13. Ibid., pp. 15, 19. 14. R Sharkie, ‘Second reading speech: Royal Commissions Amendment (Private Sessions) Bill 2019’, House of Representatives, Debates (proof), 31 July 2019, p. 16. 15. Ibid., p. 17. In her remarks Ms Sharkie referred to the ALRC’s report, Making inquiries: a new statutory framework,

Report 111, October 2009. 16. B Morton, ‘Second reading speech: Royal Commissions Amendment (Private Sessions) Bill 2019’, House of Representatives, Debates (proof), 31 July 2019, p. 17.

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Royal Commissions Amendment (Private Sessions) Bill 2019 7

Position of major interest groups As noted above, the chairs of the Royal Commission into Aged Care Quality and Safety and the Royal Commission into Violence, Abuse, Neglect and Exploitation of People with Disability have indicated that ‘private sessions will assist in their important duties’.17 It is likely to reflect that some members of relevant stakeholders groups to those inquiries are interested in being able to participate in private sessions. For example, the Chief Executive Officer of People with Disability Australia, Matthew Bowden, has expressed support ‘for a similar model to the Child Abuse Royal Commission’. He noted:

… from those private session and stories that the commissioners heard from survivors, then that information went into what became the public hearings where they were able to interrogate the themes of that particular violence, or interrogate what was happening in particular institutions or settings. 18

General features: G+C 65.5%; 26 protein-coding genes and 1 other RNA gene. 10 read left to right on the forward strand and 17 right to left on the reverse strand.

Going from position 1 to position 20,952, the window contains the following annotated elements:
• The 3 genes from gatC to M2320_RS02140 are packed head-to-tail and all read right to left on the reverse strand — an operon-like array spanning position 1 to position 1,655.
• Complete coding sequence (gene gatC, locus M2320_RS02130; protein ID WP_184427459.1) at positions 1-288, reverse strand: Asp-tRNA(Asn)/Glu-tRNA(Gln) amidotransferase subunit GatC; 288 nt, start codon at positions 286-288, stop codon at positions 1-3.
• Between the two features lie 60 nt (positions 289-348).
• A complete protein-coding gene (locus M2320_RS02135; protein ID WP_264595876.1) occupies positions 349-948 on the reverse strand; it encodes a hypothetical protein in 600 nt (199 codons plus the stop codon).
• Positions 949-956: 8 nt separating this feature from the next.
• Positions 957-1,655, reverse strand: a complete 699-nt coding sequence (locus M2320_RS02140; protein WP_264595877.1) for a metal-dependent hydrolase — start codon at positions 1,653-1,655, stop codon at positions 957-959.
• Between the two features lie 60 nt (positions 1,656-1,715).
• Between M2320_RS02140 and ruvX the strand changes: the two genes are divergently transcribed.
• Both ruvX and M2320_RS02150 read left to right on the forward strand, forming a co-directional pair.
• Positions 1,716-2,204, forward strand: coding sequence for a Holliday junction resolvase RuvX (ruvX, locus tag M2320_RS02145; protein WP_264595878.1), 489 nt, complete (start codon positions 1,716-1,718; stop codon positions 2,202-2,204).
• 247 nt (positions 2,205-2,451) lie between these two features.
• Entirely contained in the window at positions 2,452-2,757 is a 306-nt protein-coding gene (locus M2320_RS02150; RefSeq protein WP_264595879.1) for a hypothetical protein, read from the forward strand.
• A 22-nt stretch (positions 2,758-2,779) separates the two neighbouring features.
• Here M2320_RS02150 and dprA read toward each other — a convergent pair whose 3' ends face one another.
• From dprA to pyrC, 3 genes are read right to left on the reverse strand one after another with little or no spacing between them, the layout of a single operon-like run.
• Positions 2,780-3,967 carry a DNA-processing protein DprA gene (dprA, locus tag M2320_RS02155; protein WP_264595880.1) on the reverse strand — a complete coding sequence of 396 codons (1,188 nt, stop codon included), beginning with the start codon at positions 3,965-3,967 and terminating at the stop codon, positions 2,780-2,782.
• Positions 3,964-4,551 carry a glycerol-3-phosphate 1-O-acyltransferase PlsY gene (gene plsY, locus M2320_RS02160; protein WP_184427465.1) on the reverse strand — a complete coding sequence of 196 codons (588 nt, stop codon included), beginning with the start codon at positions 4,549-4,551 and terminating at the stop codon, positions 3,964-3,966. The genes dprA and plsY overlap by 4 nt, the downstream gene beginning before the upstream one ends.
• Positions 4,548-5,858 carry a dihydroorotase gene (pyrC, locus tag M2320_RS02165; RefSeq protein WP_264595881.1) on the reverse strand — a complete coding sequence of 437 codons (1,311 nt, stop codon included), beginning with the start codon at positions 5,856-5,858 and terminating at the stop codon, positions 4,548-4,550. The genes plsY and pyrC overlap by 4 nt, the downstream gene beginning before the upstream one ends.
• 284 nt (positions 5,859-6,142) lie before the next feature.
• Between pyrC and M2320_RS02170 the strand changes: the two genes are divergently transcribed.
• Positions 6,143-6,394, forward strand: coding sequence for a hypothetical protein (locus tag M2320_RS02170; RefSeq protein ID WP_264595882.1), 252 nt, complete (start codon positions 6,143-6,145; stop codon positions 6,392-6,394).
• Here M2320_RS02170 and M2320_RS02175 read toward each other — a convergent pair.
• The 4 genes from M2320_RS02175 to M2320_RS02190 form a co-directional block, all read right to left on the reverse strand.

Similarly, Disabled People’s Organisations Australia’s Roadmap for our Royal Commission webpage includes:

Our Royal Commission needs to centre people with disability in all ways and bear witness to the violence, abuse, neglect and exploitation we are subject to. It needs to have accessible private sessions available wherever we live so that we can tell our stories with the adjustments and supports we require to do that.

19

It is possible that legal organisations may raise previously expressed concerns regarding the procedural fairness of Royal Commissions in relation to the extension of the private sessions regime in Part 4. For example, during the initial consultation for the Child Sexual Abuse Royal Commission, the Law Council of Australia noted that the ALRC had previously raised concerns regarding the current lack of statutory protection for procedural fairness in Royal Commissions.20